Must do event for child care workers

Inaugural Early Years conference offers several options

The First Annual Cariboo Chilcotin Early Years Conference is slated for Thompson Rivers University campus in Williams Lake on Oct. 4-5.

The conference is co-hosted by 100 Mile House Child Care Resource & Referral (CCRR) and the Williams Lake CCRR in partnership with Success by 6 and Children First.

The doors for this fun, informative networking event will open Oct. 4 at 6 p.m. Participants can network with colleagues, sample authentic appetizers and be impressed by provincial family policy advocate and presenter Dr. Paul Kershaw at 6:30. He is an associate professor at UBC Human Early Learning Partnership, and one of Canada’s leading thinkers about family policy.

Here is an excerpt of Dr. Paul Kershaw’s recent column B.C. families need better policies:

“Although Canadians may disagree about a lot of things, most share a common aspiration to look after aging family members and give a good start to younger ones.

“That’s why growing numbers from all walks of life have been inspired to join the Generation Squeeze campaign. They are concerned that governments pit the health of grandparents against the well-being of their kids and grandchildren when governments budget around $45,000 annually per retiree, compared to just $12,000 per person under the age of 45.

“The Generation Squeeze campaign’s goal is simple – to shine a light on the spending imbalance between younger Canadians and retirees. Although the spending gap is large, the problem isn’t spending on seniors.

“Twenty-nine per cent of Canadian seniors were poor in 1976. But because we now allocate $45,000 annually per retiree, primarily to their medical care and retirement income security, we’ve reduced poverty among seniors to around five per cent – lower than any other age group today.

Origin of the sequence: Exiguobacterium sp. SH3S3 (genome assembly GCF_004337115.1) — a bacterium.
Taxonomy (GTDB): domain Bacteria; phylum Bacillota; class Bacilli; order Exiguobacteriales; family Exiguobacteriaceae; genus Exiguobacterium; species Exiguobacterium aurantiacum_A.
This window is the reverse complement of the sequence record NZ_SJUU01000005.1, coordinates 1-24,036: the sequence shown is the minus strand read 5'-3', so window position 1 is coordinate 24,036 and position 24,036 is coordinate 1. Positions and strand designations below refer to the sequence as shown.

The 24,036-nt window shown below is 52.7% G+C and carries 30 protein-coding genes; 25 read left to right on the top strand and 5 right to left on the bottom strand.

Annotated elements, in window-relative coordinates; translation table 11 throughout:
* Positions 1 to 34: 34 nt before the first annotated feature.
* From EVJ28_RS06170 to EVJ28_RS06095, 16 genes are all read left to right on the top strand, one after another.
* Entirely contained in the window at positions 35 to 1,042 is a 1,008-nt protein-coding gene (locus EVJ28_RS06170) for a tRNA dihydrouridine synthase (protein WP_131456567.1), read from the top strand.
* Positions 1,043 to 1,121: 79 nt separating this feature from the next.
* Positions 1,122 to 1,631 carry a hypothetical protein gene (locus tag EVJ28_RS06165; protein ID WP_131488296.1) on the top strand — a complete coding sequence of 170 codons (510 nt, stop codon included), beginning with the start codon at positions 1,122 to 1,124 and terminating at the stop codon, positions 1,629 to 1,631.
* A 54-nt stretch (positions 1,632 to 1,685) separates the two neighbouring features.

“Young people’s wages are down around 18 per cent, despite devoting more time to post-secondary than any previous generation.

“With lower wages, they must pay housing prices that are 150 per cent higher. This means the typical young person must work 15 years to save a 20 per cent down payment on an average home today. A generation ago, it took only five years. So you can see why younger generations feel squeezed between time and money pressures.

“For many, this time and money squeeze happens around the same time they’d like to start their own families.

“The problem is they can’t work their way out of the squeeze without compromising time at home when their kids are young. But if they take this time, many compromise the financial foundation they’ve patched together by devoting more time to the labour market.

“Fortunately, there are solutions….”

Hear the three policies Dr. Paul Kershaw says will reduce the problems for Generation Squeeze someday.

Dr. Kershaw’s presentation will be followed by musical entertainment.

On Oct. 5, the doors will open at 8:30 a.m. and participants will be able to choose from many educational sessions, including: Making sense of frustration in children; Laughter Yoga; Caring for the Caregiver; and Red Flags and Tough conversations.

Participants must register for the two-day conference by Sept. 27 and the fee is $75.

Friday night only registration is $35; and Saturday night only is $55.

For more information, contact Erica Henderson, 100 Mile House CCRR, at 250-395-5155, or Bullah Munson, Williams Lake CCRR, at 250-392-4118.